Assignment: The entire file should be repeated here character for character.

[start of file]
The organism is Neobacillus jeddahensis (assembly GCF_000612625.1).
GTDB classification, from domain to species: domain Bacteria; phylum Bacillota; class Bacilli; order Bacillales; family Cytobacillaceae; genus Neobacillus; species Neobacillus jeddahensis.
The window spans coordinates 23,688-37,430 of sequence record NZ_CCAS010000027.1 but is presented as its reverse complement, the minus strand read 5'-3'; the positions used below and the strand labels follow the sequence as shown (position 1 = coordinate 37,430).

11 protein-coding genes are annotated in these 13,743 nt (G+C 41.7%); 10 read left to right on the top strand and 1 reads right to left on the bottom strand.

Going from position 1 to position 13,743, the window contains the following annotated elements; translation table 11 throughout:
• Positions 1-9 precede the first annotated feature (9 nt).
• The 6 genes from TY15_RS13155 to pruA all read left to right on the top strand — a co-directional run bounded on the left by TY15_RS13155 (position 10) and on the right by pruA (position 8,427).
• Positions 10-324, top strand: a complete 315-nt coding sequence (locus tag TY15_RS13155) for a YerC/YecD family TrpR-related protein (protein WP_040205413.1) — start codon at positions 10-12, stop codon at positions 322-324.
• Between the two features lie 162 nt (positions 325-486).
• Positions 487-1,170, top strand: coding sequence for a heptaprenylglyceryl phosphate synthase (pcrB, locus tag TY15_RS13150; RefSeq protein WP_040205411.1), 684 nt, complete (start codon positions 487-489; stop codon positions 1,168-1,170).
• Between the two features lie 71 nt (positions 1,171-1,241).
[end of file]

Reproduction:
The organism is Neobacillus jeddahensis (assembly GCF_000612625.1).
GTDB classification, from domain to species: domain Bacteria; phylum Bacillota; class Bacilli; order Bacillales; family Cytobacillaceae; genus Neobacillus; species Neobacillus jeddahensis.
The window spans coordinates 23,688-37,430 of sequence record NZ_CCAS010000027.1 but is presented as its reverse complement, the minus strand read 5'-3'; the positions used below and the strand labels follow the sequence as shown (position 1 = coordinate 37,430).

11 protein-coding genes are annotated in these 13,743 nt (G+C 41.7%); 10 read left to right on the top strand and 1 reads right to left on the bottom strand.

Going from position 1 to position 13,743, the window contains the following annotated elements; translation table 11 throughout:
• Positions 1-9 precede the first annotated feature (9 nt).
• The 6 genes from TY15_RS13155 to pruA all read left to right on the top strand — a co-directional run bounded on the left by TY15_RS13155 (position 10) and on the right by pruA (position 8,427).
• Positions 10-324, top strand: a complete 315-nt coding sequence (locus tag TY15_RS13155) for a YerC/YecD family TrpR-related protein (protein WP_040205413.1) — start codon at positions 10-12, stop codon at positions 322-324.
• Between the two features lie 162 nt (positions 325-486).
• Positions 487-1,170, top strand: coding sequence for a heptaprenylglyceryl phosphate synthase (pcrB, locus tag TY15_RS13150; RefSeq protein WP_040205411.1), 684 nt, complete (start codon positions 487-489; stop codon positions 1,168-1,170).
• Between the two features lie 71 nt (positions 1,171-1,241).